Typically, in mammals, plasma cells, which are the immunoglobulin (Ig)-secreting type of B cells, secrete antibodies that are composed of two heavy chains and two light chains. Such antibodies are known as full-length antibodies. Each chain of these full-length antibodies harbors variable and constant regions. However, there are natural or synthetic types of antibodies that are made of only a part of full-length antibodies (17). These smaller structures include antigen-binding fragment (Fab), variable fragment (Fv), or single-chain variable fragment (scFv). These small antibody fragments offer great advantages over the conventional full-sized ones; however, they also suffer from several drawbacks. In comparison to the full-length antibodies, Fabs, Fvs, and scFvs tend to have diminished stability, generally lower affinity, and production difficulties (18).

The discovery of an additional IgG isotype, made of only a homodimer of heavy chains, has been known as a revolution in the field of antibody investigations (19, 20). Since then, heavy-chain antibodies (HCAbs) have been recognized as potential targeting tools in various developmental and clinical investigations. The outstanding part is that even though these antibodies do not harbor light chains, they are completely functional and they tend to have the same level of affinity to their specific antigen, as compared with that of conventional murine or human antibodies. These heavy-chain antibodies are mostly attained from the Camelidae family members, including camels and alpacas. It is believed that the simple process of immunizing these animals is the main reason behind this choice, considering the fact that other animals such as sharks also harbor HCAbs (19). Ever since the discovery of HCAbs, researchers all over the world have exploited the variable domain of the heavy chain (also known as a VHH or a nanobody®) of such HCAbs for therapeutic and diagnostic purposes, and they have reported encouraging outcomes (4, 21, 22). Figure 1 is a simplified representation of a conventional antibody, an HCAb, and a VHH. Nanobodies also tend to have other favorable characteristics such as their high solubility and stability rates (23, 24), their simple production process in bacteria (allowing for large-scale productions) (25), their outstanding tissue trafficking capability (resulting from their small size) (26), and their rapid clearance from the blood circulation (27). However, the rapid elimination of antibodies from the circulation tends to be an unfavorable factor in therapeutic applications, where long-term persistence is required for efficient responses. Moreover, due to their origination from camelid species, they tend to be immunogenic in humans. In this regard, humanization may be helpful for minimizing the immunogenicity of nanobodies (28). So far, various nanobodies have been developed against numerous targets involved in different oncological and immunological indications, some of which have been summarized in Table 1. In this review, we briefly discuss the use of VHHs in various fields, including direct cytotoxic drug conjugation, signaling blockade purposes, VHH-facilitated redirection of delivery systems, and cancer immunotherapy.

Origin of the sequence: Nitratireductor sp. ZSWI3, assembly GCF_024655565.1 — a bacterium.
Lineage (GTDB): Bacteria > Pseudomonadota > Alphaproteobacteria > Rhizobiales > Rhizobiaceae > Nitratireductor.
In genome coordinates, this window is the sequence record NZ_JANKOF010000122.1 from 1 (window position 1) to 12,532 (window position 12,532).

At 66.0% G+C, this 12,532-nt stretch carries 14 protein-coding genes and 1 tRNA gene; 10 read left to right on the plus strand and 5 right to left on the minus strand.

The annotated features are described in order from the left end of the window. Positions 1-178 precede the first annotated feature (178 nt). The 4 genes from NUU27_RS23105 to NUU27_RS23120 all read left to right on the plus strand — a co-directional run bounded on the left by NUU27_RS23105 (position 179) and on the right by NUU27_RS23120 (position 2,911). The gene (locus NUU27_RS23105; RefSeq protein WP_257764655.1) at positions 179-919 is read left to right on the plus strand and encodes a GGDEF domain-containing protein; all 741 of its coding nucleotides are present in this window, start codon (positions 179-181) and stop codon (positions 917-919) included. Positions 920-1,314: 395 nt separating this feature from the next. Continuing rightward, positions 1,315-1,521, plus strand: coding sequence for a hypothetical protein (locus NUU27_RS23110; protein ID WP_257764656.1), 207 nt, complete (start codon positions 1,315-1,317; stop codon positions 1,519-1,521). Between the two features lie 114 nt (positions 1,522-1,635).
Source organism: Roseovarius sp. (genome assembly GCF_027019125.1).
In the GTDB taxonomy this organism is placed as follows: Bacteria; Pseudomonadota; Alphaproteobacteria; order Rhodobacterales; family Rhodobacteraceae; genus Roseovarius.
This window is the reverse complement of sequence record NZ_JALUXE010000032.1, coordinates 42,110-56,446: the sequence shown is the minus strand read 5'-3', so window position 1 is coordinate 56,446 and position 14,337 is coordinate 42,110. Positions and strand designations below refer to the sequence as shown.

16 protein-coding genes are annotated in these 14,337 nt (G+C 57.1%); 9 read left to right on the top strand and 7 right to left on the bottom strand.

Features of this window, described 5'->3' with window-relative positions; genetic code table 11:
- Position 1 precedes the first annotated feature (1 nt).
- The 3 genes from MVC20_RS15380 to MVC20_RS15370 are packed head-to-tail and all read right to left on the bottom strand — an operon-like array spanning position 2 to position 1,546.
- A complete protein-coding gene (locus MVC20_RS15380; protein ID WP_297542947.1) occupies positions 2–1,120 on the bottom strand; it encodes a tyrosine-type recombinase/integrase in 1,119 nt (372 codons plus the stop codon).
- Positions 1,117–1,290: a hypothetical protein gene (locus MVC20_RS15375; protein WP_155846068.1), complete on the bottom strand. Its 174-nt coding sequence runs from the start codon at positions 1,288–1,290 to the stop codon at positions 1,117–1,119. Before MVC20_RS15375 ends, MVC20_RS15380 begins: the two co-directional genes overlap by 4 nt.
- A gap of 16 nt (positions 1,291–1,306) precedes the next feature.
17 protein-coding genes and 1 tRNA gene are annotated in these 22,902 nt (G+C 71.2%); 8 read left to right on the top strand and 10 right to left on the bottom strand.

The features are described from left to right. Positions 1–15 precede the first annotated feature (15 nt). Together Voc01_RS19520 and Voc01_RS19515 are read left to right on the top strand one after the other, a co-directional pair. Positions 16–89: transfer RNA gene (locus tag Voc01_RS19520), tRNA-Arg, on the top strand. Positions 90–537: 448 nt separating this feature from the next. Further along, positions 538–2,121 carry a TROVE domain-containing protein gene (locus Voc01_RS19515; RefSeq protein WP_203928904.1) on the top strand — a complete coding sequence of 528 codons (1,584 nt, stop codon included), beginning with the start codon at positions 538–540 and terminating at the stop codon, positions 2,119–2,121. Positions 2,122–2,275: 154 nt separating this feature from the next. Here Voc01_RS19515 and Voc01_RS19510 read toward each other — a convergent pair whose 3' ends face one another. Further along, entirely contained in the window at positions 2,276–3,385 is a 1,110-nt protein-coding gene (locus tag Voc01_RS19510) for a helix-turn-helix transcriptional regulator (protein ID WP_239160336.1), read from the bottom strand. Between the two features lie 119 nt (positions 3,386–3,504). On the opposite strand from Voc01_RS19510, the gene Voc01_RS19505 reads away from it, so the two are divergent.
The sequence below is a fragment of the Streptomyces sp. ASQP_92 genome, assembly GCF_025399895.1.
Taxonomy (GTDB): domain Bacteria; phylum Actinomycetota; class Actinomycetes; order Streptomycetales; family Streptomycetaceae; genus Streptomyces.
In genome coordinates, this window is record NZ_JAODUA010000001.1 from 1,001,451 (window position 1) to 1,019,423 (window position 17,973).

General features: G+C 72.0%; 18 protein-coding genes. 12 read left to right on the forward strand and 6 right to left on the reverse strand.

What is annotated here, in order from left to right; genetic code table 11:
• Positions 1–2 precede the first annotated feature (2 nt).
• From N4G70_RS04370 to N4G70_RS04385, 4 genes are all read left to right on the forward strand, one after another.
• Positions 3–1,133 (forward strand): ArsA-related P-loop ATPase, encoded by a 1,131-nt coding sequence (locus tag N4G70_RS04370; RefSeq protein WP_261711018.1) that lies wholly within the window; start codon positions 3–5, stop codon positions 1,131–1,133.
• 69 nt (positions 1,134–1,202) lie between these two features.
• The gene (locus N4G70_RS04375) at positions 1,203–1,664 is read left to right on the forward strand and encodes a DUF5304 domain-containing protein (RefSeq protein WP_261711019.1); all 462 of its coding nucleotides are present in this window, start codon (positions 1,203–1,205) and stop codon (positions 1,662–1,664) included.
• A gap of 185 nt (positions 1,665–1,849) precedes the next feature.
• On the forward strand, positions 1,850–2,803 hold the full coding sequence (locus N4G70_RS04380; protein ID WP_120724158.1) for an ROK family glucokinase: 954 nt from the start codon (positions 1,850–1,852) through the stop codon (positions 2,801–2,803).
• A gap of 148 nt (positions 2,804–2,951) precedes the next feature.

Figure 1. A simplified representation of a conventional immunoglobulin molecule, a heavy chain antibody, and a single domain antibody (also known as a nanobody or VHH). The size (in nanometer) and molecular weights (in kDa) are also featured.
Table 1. A Summary of Different Nanobodies That Target Distinct Antigen Molecules Involved in Numerous Oncological and Immunological Indications